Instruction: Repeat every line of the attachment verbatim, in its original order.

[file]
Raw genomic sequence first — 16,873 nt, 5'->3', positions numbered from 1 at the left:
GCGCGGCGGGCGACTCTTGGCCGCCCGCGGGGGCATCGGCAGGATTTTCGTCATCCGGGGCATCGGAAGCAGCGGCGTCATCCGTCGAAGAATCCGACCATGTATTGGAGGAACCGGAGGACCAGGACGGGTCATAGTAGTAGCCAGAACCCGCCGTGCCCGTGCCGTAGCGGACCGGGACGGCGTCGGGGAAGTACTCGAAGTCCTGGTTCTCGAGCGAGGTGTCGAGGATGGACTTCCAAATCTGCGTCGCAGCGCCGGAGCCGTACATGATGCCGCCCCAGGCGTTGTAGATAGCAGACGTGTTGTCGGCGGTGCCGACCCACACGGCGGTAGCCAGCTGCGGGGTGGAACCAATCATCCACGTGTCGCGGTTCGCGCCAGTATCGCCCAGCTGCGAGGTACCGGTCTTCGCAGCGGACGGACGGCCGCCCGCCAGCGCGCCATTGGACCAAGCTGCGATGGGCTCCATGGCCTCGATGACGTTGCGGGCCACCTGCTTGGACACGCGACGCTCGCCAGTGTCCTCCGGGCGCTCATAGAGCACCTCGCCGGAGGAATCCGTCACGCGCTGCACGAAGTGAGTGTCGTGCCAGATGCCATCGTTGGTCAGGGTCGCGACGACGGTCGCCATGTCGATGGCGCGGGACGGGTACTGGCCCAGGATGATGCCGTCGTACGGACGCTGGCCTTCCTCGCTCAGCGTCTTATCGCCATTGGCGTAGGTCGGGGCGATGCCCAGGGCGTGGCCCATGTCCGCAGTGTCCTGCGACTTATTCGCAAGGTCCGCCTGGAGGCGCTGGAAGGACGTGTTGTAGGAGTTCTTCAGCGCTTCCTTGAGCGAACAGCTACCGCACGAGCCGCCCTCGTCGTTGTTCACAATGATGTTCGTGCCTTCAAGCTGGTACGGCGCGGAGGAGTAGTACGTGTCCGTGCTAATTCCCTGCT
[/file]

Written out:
Raw genomic sequence first — 16,873 nt, 5'->3', positions numbered from 1 at the left:
GCGCGGCGGGCGACTCTTGGCCGCCCGCGGGGGCATCGGCAGGATTTTCGTCATCCGGGGCATCGGAAGCAGCGGCGTCATCCGTCGAAGAATCCGACCATGTATTGGAGGAACCGGAGGACCAGGACGGGTCATAGTAGTAGCCAGAACCCGCCGTGCCCGTGCCGTAGCGGACCGGGACGGCGTCGGGGAAGTACTCGAAGTCCTGGTTCTCGAGCGAGGTGTCGAGGATGGACTTCCAAATCTGCGTCGCAGCGCCGGAGCCGTACATGATGCCGCCCCAGGCGTTGTAGATAGCAGACGTGTTGTCGGCGGTGCCGACCCACACGGCGGTAGCCAGCTGCGGGGTGGAACCAATCATCCACGTGTCGCGGTTCGCGCCAGTATCGCCCAGCTGCGAGGTACCGGTCTTCGCAGCGGACGGACGGCCGCCCGCCAGCGCGCCATTGGACCAAGCTGCGATGGGCTCCATGGCCTCGATGACGTTGCGGGCCACCTGCTTGGACACGCGACGCTCGCCAGTGTCCTCCGGGCGCTCATAGAGCACCTCGCCGGAGGAATCCGTCACGCGCTGCACGAAGTGAGTGTCGTGCCAGATGCCATCGTTGGTCAGGGTCGCGACGACGGTCGCCATGTCGATGGCGCGGGACGGGTACTGGCCCAGGATGATGCCGTCGTACGGACGCTGGCCTTCCTCGCTCAGCGTCTTATCGCCATTGGCGTAGGTCGGGGCGATGCCCAGGGCGTGGCCCATGTCCGCAGTGTCCTGCGACTTATTCGCAAGGTCCGCCTGGAGGCGCTGGAAGGACGTGTTGTAGGAGTTCTTCAGCGCTTCCTTGAGCGAACAGCTACCGCACGAGCCGCCCTCGTCGTTGTTCACAATGATGTTCGTGCCTTCAAGCTGGTACGGCGCGGAGGAGTAGTACGTGTCCGTGCTAATTCCCTGCT